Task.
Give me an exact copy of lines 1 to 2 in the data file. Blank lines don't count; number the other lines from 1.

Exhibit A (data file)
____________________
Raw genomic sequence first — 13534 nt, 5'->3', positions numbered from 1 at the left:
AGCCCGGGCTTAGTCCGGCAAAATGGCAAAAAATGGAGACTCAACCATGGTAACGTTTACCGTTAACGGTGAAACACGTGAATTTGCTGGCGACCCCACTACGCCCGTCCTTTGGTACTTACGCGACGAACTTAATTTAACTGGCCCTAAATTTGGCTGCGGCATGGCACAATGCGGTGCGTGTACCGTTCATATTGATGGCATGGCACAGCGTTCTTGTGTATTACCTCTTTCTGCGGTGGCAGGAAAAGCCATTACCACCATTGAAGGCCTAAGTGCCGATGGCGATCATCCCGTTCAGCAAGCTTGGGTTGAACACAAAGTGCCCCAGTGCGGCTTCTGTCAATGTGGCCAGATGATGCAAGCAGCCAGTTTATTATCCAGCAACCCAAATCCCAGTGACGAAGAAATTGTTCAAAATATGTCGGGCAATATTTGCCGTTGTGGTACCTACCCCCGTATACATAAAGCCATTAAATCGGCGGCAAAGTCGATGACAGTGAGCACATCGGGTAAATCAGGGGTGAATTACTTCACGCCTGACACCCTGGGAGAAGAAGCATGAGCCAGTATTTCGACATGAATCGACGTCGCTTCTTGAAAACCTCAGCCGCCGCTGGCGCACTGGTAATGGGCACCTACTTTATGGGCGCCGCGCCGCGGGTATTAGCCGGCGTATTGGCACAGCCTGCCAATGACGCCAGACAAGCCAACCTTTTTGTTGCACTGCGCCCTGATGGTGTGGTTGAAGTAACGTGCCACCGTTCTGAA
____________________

Raw genomic sequence first — 13534 nt, 5'->3', positions numbered from 1 at the left:
AGCCCGGGCTTAGTCCGGCAAAATGGCAAAAAATGGAGACTCAACCATGGTAACGTTTACCGTTAACGGTGAAACACGTGAATTTGCTGGCGACCCCACTACGCCCGTCCTTTGGTACTTACGCGACGAACTTAATTTAACTGGCCCTAAATTTGGCTGCGGCATGGCACAATGCGGTGCGTGTACCGTTCATATTGATGGCATGGCACAGCGTTCTTGTGTATTACCTCTTTCTGCGGTGGCAGGAAAAGCCATTACCACCATTGAAGGCCTAAGTGCCGATGGCGATCATCCCGTTCAGCAAGCTTGGGTTGAACACAAAGTGCCCCAGTGCGGCTTCTGTCAATGTGGCCAGATGATGCAAGCAGCCAGTTTATTATCCAGCAACCCAAATCCCAGTGACGAAGAAATTGTTCAAAATATGTCGGGCAATATTTGCCGTTGTGGTACCTACCCCCGTATACATAAAGCCATTAAATCGGCGGCAAAGTCGATGACAGTGAGCACATCGGGTAAATCAGGGGTGAATTACTTCACGCCTGACACCCTGGGAGAAGAAGCATGAGCCAGTATTTCGACATGAATCGACGTCGCTTCTTGAAAACCTCAGCCGCCGCTGGCGCACTGGTAATGGGCACCTACTTTATGGGCGCCGCGCCGCGGGTATTAGCCGGCGTATTGGCACAGCCTGCCAATGACGCCAGACAAGCCAACCTTTTTGTTGCACTGCGCCCTGATGGTGTGGTTGAAGTAACGTGCCACCGTTCTGAA